Authors: Jinting Xiao, Alain R. Simard, Fu-Dong Shi, Junwei Hao
Summary of the Abstract
Guillain–Barré syndrome (GBS) is an acute and usually monophasic, neurological, demyelinating disease. GBS is an acute and potentially lethal disease.
Although plasma exchange and intravenous immunoglobulin therapy are prominent therapies for GBS and most patients have good outcomes without sequelae with the conventional therapies, 20% of patients continue to have severe disease and 5% die of their disease; so the need of new approaches are continually emerging.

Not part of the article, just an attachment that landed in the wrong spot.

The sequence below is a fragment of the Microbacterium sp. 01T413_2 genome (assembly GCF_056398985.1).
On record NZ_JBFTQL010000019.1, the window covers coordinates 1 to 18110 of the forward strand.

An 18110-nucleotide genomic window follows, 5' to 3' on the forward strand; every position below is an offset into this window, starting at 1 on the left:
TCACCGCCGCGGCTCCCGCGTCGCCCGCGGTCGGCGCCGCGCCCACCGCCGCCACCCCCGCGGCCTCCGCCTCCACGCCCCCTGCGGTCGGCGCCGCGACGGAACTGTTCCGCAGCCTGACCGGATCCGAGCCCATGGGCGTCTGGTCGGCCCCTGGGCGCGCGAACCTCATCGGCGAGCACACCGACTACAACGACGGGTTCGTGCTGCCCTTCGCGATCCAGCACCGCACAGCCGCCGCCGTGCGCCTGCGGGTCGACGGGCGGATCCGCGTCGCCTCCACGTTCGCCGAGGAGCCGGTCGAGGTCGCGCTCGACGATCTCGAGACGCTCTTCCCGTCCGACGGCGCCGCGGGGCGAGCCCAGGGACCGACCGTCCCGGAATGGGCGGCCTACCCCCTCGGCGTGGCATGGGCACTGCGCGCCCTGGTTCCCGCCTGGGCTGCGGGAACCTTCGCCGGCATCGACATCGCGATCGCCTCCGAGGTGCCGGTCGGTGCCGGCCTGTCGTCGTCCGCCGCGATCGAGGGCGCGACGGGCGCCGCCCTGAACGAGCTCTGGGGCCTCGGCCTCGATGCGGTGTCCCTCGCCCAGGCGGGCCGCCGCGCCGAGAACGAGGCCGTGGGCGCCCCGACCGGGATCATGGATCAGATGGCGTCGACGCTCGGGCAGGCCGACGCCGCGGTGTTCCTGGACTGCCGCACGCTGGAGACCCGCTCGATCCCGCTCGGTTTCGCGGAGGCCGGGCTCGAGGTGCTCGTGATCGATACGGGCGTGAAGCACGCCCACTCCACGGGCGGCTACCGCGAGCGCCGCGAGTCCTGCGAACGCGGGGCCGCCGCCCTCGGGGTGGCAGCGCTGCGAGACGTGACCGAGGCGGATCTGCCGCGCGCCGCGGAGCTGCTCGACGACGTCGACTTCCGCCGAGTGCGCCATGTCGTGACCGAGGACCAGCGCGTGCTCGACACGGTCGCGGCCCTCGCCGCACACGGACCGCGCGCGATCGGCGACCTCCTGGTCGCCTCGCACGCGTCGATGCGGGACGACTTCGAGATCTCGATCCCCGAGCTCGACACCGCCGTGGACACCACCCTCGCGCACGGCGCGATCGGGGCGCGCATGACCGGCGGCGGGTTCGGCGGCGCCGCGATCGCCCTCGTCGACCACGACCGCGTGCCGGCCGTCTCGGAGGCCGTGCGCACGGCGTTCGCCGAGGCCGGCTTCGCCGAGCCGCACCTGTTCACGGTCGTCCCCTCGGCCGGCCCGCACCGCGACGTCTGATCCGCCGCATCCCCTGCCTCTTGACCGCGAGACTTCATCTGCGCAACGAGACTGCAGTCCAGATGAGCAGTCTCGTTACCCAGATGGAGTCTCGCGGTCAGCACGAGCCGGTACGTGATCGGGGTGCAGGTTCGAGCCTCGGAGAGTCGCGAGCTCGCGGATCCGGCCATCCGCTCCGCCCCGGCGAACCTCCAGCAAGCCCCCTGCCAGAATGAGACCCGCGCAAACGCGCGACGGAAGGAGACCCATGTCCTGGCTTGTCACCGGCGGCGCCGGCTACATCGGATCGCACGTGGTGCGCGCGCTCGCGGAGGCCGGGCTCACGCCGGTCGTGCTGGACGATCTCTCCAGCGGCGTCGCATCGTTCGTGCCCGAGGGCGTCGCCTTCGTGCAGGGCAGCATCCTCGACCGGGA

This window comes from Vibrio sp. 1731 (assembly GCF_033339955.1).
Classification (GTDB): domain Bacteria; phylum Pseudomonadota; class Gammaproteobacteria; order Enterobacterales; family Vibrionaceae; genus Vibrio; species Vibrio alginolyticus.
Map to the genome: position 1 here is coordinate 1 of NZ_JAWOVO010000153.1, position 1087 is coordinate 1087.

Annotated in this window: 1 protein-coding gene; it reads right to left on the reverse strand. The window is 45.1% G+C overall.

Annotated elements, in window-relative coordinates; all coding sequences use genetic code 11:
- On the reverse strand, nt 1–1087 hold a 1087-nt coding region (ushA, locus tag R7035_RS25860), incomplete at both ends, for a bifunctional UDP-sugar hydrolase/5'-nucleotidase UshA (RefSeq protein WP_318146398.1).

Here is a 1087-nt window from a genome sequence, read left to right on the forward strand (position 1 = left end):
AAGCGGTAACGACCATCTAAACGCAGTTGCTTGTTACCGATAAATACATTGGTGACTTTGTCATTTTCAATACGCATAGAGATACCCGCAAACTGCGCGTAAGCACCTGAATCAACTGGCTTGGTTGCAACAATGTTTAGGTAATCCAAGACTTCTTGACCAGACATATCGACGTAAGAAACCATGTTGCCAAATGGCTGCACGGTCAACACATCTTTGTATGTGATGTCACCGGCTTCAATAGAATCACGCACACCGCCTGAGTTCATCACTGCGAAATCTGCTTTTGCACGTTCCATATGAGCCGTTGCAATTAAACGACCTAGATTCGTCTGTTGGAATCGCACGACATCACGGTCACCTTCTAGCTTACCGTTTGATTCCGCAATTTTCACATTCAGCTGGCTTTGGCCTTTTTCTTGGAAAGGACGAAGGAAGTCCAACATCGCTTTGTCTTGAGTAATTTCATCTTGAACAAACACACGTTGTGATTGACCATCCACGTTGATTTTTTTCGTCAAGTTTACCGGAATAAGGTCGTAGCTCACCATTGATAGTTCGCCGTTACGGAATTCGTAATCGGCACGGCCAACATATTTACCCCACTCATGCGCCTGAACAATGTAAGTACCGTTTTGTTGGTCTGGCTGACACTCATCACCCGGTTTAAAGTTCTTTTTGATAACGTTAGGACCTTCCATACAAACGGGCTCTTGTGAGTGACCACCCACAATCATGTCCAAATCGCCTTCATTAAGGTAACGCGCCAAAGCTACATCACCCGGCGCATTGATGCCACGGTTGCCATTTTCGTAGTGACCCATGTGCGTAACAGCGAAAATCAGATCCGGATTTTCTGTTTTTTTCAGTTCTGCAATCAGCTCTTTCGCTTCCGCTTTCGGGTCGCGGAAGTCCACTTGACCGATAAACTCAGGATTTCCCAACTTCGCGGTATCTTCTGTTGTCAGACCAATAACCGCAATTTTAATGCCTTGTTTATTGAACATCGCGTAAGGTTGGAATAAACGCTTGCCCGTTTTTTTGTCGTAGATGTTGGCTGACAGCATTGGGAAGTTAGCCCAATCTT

Experimental autoimmune neuritis (EAN) is the classical animal model for GBS. Some drugs have been shown to be effective in EAN but are still a long way from clinical use in GBS patients. Thus, although new these treatment strategies are promising, their effectiveness and adverse reactions require prolonged consideration.
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